What was your experience like?

Life-changing and eye-opening! I did the summer WriteMentor programme in 2019, and for some reason I was determined that my story was a Young Adult fantasy. I had done my absolute best to meet all the conventions for a story for that age-group. And yet the first thing my mentor, Lindsay Galvin, said to me was “have you considered ageing this story down? The voice is more Middle Grade.” It was like something clicked for me – I cut 30k, many, many characters, and embraced all the whimsy I’d been holding at bay. Lindsay taught me loads about how to make sure each chapter was really pulling its weight, and helped me find my voice.

Read more here.

Online Courses

We have a new page for all our online courses! 

We hope it's much easier to navigate now. Read below to see how you can be the very first to sign up for newly published courses.
12 week courses with Lauren James (YA)
Places are available on a first come, first serve basis, so sign up now (by paying a £60 deposit) to secure your place for January 2021. Be quick, we sold out quickly last time.

The groups are smaller this time, to give you and your manuscript even more attention!

And remember, as well as incredible tutoring, feedback and insight from Lauren, we also offer feedback on your submission package from a top agent - click on the links above to find out more!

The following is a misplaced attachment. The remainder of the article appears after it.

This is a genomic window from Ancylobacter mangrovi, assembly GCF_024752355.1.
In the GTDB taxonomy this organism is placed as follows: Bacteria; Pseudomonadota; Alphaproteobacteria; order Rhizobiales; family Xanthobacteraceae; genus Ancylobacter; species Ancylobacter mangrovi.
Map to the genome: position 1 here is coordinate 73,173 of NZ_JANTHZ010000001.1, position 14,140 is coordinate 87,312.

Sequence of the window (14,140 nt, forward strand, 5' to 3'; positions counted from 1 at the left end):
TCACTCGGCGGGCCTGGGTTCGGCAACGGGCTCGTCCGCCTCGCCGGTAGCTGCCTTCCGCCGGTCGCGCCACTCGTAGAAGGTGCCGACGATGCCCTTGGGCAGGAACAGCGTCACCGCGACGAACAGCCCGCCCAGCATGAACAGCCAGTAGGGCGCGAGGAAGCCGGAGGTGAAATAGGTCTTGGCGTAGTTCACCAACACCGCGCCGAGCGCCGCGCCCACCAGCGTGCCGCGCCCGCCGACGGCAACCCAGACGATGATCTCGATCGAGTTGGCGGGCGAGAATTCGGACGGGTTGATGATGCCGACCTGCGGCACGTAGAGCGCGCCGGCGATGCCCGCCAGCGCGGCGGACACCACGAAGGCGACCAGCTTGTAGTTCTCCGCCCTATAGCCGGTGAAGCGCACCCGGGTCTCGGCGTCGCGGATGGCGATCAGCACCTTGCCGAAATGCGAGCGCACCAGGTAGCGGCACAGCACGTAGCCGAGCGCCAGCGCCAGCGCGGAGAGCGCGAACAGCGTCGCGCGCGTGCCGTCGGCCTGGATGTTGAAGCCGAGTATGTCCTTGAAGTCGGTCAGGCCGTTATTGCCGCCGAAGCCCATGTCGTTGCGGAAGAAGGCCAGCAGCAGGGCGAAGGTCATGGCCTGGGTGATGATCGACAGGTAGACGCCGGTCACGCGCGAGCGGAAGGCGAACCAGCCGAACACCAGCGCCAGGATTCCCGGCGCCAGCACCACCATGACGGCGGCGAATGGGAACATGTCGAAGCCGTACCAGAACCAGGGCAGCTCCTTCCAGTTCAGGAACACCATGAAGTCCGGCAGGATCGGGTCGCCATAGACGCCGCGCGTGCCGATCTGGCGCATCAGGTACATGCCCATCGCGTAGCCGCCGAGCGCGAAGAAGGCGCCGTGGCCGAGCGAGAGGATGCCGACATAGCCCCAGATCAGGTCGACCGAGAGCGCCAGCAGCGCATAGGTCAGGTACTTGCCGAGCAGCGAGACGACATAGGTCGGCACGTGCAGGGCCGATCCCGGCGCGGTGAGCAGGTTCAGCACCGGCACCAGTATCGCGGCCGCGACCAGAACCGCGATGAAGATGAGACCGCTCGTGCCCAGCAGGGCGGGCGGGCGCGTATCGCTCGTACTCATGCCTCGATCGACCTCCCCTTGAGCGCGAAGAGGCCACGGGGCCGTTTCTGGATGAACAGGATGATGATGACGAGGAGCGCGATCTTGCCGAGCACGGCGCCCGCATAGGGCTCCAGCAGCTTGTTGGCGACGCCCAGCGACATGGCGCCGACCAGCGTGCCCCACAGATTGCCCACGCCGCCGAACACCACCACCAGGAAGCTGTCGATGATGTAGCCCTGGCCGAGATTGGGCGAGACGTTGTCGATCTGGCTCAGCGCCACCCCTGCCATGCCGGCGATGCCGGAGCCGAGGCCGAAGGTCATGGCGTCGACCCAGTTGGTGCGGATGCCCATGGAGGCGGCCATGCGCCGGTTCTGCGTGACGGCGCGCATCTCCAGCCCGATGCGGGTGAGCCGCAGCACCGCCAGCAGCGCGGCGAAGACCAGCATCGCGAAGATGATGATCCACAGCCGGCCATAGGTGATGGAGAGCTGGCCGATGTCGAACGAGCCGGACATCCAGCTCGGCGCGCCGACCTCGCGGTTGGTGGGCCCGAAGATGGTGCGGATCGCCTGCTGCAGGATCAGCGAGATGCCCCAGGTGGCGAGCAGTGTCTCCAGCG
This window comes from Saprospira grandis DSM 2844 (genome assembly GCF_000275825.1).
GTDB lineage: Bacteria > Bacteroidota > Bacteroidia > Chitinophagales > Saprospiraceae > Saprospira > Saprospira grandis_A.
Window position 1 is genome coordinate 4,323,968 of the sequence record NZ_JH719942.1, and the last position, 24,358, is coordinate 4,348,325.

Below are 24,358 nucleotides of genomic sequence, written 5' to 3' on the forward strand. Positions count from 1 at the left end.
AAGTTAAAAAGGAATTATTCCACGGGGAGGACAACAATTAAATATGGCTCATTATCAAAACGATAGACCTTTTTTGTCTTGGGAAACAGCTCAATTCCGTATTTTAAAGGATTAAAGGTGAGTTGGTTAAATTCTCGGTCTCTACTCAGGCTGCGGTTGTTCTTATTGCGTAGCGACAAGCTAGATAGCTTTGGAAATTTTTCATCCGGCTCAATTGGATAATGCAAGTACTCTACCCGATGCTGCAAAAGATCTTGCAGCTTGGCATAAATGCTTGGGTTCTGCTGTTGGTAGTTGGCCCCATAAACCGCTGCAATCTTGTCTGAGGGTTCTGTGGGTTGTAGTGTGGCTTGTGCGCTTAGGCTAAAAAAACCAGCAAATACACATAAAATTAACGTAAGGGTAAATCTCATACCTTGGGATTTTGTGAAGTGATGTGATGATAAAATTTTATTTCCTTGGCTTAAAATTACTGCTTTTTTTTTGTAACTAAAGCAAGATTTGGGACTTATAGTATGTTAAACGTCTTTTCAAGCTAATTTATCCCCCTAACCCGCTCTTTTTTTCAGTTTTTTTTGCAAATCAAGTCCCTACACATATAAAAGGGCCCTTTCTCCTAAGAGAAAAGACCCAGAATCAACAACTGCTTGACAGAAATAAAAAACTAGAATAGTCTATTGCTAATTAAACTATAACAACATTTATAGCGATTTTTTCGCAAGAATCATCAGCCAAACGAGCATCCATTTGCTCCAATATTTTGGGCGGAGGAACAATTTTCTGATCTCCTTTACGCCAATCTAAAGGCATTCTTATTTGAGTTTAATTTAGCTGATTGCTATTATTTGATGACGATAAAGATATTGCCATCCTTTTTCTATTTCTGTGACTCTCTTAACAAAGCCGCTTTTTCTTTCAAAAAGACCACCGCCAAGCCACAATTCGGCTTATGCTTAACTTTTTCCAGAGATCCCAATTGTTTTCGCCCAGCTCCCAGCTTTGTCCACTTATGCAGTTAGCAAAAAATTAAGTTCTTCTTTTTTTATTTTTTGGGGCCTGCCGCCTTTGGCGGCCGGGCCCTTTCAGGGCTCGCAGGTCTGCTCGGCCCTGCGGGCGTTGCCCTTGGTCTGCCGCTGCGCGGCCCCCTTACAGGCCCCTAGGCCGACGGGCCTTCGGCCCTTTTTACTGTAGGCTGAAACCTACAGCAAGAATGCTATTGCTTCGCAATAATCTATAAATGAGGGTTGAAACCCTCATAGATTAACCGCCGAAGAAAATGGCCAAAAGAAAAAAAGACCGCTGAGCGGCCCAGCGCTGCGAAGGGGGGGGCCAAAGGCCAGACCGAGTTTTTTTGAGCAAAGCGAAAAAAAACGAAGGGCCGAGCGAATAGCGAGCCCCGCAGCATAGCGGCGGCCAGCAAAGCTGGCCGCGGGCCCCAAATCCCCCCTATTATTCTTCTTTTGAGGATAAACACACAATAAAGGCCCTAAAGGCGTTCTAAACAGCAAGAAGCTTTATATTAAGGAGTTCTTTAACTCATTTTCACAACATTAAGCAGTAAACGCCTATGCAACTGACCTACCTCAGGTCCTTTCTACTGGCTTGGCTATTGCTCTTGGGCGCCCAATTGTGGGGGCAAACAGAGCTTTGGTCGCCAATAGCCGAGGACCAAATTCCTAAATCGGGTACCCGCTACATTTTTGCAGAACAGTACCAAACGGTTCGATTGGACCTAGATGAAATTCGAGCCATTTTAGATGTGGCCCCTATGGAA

Start date: 4th January 2021

WriteMentor Children's Novel
and Picture Book Awards

Our awards open for entries in just over a weeks time! (1st December)

In the build up to the awards opening, we share with you some of previous successful entrants, winners and judges best pieces of advice:

PB AWARD Winner SOPHIA PAYNE: my WMCNA experience

Interview with 2021 Picture Book Award Judges Justine Smith and Paul Moreton

How to win the #WriteMentor Children’s Novel Award by Alexandra Page

How to almost win a novel competition by Kathryn FOXFIELD

4 reasons to enter a novel competition (even if you’re not planning to win)

Five tips for winning the Write Mentor Children’s Novel Award 2021


Read more details about the award, including the judges, prizes and key dates here.

WriteMentor Community Learning Hub

We have exciting news for all of you!

Starting from the 4th January, we’re launching our brand new WriteMentor Community Learning Hub, which is a monthly subscription course/community/learning platform and it comes with so many benefits, both in the short and long term for your writing.

Read more here.

Other Opportunities


Aisha Bushby will be mentoring one author of colour for free, on a rolling basis. 

To apply to this round please send the following by Monday 30th November 2020.